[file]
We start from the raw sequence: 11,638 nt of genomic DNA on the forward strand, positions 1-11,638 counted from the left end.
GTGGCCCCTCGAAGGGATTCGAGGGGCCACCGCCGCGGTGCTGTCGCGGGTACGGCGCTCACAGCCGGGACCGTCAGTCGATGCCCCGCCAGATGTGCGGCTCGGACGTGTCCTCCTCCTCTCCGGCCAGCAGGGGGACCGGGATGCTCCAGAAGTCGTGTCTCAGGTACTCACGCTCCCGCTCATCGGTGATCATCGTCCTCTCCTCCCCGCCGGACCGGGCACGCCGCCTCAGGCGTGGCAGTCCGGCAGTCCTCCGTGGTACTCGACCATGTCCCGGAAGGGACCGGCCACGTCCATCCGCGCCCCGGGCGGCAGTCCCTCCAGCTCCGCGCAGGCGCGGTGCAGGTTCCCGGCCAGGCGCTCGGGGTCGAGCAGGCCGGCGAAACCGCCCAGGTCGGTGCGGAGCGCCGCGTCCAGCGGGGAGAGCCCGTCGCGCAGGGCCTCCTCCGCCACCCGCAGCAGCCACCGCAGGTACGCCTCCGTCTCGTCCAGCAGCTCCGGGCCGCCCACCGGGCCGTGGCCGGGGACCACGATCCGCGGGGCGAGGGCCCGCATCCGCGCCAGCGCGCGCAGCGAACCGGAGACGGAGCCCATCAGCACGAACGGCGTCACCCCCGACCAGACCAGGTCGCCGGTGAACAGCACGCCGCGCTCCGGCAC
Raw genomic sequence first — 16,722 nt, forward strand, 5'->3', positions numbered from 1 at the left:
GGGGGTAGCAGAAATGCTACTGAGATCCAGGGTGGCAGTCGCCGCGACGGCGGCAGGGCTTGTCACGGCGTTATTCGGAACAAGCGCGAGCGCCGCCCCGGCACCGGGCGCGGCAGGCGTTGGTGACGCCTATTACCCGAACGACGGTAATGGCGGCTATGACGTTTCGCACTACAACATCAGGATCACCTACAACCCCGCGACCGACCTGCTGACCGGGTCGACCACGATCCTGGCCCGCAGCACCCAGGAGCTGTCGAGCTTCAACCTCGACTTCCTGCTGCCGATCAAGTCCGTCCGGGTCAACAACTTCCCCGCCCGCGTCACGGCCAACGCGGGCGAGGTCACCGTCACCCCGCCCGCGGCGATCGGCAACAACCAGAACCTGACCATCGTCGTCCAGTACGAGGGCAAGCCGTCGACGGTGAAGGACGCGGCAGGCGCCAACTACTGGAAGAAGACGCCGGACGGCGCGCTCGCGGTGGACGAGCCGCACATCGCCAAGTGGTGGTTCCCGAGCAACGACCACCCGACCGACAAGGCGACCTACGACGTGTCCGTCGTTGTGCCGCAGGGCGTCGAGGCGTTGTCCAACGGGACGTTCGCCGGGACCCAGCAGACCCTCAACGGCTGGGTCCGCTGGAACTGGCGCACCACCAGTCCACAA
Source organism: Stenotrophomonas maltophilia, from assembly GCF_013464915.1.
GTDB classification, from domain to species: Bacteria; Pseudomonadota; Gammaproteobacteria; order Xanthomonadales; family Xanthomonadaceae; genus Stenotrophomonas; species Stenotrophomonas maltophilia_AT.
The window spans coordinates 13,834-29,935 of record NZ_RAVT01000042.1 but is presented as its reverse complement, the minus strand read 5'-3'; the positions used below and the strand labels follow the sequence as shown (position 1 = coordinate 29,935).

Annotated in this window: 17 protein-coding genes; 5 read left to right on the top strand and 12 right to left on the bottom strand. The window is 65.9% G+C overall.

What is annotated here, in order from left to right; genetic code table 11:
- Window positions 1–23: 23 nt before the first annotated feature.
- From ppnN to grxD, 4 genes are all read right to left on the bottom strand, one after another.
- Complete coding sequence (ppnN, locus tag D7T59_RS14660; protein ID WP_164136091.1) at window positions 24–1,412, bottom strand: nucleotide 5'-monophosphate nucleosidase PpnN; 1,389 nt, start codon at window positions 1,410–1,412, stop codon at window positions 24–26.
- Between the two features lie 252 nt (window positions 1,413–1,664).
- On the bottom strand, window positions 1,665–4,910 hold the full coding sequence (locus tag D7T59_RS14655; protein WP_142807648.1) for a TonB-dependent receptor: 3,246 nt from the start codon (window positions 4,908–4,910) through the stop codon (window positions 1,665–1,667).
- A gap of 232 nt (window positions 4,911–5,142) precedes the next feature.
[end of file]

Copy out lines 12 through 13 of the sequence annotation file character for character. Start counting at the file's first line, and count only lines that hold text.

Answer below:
- Complete coding sequence (ppnN, locus tag D7T59_RS14660; protein ID WP_164136091.1) at window positions 24–1,412, bottom strand: nucleotide 5'-monophosphate nucleosidase PpnN; 1,389 nt, start codon at window positions 1,410–1,412, stop codon at window positions 24–26.
- Between the two features lie 252 nt (window positions 1,413–1,664).